If you weren’t already aware, the World Cup is happening right now. And while it may be the biggest event in the world, you needn’t feel too much FOMO if it’s not for you.
Whether it be the groaning of missed penalties or simply the lack of ladies on the pitch, we think that, this summer, we could do with a healthy dose of female appreciation instead.
So, to get you pumped for the busy summer of sport ahead – and to celebrate the Year of the Woman – we’ve rounded up our most inspiring females in sport, ever. Let’s bring on the girls! #girlpower
The first woman to win an Olympic boxing medal.
Boxing, a sport which thrives off sweat and bloodthirst, was once considered “just for boys”. That all changed when Nicola Adams, a.k.a. the “Lioness”, burst onto the scene.
Living up to her nickname, Adams was a veritable beast in the boxing ring, and soon became Commonwealth and European champion. By the time the London Olympics came around in 2012, Adams was the British team’s poster champ – an achievement which few females have achieved in years past or present. It was at these games that she would become the first female boxer to take home an Olympic gold and, simultaneously, rewrite the rulebook for women in sport. This girl can!
The first tennis player – man or woman – to win 23 Grand Slam titles.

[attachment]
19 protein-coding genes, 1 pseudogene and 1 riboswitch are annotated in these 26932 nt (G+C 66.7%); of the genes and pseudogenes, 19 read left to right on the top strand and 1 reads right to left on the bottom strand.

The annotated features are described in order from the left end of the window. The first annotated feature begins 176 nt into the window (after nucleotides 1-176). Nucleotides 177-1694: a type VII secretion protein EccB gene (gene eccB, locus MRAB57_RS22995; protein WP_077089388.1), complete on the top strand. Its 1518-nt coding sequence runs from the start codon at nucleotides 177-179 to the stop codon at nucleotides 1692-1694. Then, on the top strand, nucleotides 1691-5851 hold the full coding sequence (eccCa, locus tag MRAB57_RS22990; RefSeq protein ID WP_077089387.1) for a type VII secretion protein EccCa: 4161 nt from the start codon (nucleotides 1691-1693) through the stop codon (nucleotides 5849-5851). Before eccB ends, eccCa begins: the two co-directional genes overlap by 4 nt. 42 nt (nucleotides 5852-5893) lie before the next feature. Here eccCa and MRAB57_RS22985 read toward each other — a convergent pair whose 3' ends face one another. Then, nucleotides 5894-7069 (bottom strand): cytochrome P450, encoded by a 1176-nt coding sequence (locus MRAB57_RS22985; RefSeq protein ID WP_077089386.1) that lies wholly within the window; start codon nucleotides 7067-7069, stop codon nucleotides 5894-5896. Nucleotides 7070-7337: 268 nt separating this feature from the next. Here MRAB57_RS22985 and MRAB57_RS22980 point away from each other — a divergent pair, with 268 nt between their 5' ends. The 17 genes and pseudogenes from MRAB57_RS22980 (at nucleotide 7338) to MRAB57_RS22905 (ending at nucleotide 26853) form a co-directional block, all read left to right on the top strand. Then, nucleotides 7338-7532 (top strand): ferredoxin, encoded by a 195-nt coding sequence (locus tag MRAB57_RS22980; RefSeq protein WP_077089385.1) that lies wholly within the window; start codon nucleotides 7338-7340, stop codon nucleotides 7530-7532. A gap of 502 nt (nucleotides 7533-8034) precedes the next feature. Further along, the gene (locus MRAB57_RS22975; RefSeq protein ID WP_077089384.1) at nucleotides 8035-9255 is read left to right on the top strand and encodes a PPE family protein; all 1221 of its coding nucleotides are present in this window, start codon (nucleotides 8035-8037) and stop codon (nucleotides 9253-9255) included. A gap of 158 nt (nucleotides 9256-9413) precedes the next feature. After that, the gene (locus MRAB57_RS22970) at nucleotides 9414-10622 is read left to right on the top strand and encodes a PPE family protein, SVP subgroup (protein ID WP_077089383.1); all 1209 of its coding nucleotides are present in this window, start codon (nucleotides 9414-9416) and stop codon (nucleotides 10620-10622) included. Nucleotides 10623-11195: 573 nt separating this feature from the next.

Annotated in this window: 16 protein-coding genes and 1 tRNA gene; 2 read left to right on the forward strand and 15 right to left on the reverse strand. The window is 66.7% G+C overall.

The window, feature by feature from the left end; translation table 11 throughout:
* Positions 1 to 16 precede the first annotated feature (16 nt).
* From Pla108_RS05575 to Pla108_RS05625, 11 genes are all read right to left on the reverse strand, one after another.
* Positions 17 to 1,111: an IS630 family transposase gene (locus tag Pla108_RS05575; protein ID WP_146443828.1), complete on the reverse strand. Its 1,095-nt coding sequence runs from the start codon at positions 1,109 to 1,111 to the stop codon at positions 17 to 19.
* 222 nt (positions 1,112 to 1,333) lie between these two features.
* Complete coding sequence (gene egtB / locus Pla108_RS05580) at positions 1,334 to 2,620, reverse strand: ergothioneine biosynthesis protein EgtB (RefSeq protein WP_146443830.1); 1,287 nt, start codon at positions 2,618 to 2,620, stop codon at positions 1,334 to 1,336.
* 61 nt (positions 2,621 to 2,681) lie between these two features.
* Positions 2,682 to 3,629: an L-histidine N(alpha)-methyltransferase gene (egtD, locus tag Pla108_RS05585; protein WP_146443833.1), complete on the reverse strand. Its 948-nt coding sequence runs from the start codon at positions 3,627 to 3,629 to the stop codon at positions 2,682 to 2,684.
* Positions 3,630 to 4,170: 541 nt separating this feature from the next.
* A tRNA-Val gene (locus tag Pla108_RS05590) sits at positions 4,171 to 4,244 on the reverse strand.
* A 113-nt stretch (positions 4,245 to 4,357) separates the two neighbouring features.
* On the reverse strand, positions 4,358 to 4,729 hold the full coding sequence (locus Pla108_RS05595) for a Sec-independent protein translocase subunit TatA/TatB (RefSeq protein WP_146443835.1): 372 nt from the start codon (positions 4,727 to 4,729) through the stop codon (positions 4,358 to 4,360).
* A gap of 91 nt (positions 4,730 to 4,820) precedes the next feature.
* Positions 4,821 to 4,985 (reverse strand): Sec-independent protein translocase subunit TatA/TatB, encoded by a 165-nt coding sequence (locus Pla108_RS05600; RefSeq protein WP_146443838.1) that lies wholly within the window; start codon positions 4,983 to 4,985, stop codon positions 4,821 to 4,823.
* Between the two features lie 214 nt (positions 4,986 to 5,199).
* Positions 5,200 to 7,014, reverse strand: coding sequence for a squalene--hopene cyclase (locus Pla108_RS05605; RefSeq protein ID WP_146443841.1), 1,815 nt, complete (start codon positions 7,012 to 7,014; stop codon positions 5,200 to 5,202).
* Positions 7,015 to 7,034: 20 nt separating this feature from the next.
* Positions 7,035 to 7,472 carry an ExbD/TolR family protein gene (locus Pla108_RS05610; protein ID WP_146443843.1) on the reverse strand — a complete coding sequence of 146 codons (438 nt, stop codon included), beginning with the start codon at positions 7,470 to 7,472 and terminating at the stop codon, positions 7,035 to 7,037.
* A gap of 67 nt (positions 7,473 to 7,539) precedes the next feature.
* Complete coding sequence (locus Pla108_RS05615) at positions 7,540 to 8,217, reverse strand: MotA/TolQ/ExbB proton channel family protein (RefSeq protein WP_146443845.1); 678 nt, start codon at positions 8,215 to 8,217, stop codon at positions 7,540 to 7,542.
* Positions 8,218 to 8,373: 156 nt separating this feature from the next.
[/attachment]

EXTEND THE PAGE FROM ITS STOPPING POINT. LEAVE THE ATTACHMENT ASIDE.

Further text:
Never let anyone tell you what you are not. #untilweallwin @nikewomen #Nike pic.twitter.com/E1NhOmCc8D
— Serena Williams (@serenawilliams) March 5, 2018
Serena Williams has achieved more than most in her life. Not only has she dominated a sport for 20 years, she has also become the first tennis player – man or woman – to win 23 Grand Slam titles over her 20-year reign.
But that’s not all. Once the tennis racquet is packed away, Serena makes sure her voice of female empowerment is heard across the globe – you may have spotted her open letter about equal pay, or seen her telling the world “there’s no wrong way to be a woman” in Nike’s latest TV ads. Whatever she does, one thing is for sure: whether breaking records on the court or speaking up for women around the world, Serena is a real #girlboss.
Nineteen Olympic and World Championship medals, and just 21 years-old.
The exuberant energy of Biles has taken her from strength to strength since her first national competition at the age of 14. In just seven short years, this pint-sized pocket rocket has won a combined total of 19 Olympic and World Championship medals – and all before her 22nd birthday.
And while she may just 4-foot 8-inches tall, Biles refuses to be overlooked, especially when it comes to the gendered double standards of sport. For instance, when asked to compare herself to male athletes, Simone refused to be a wallflower. Her response, “I am not the next Bolt or Phelps, I am the first Simone Biles”, was received with great awe and admiration across the globe, and continues to resonate today.
Dame Kelly Holmes
Became the first Brit in 70 years to receive a double gold medal.
To the surprise of many, not least the champ herself, 2004 was a good year for Kelly Holmes. Having never won a gold medal in an Olympics before, Holmes flew past her competition, securing the highest accolade in not just one race, but two. This would be the first time a British female would earn a double gold medal.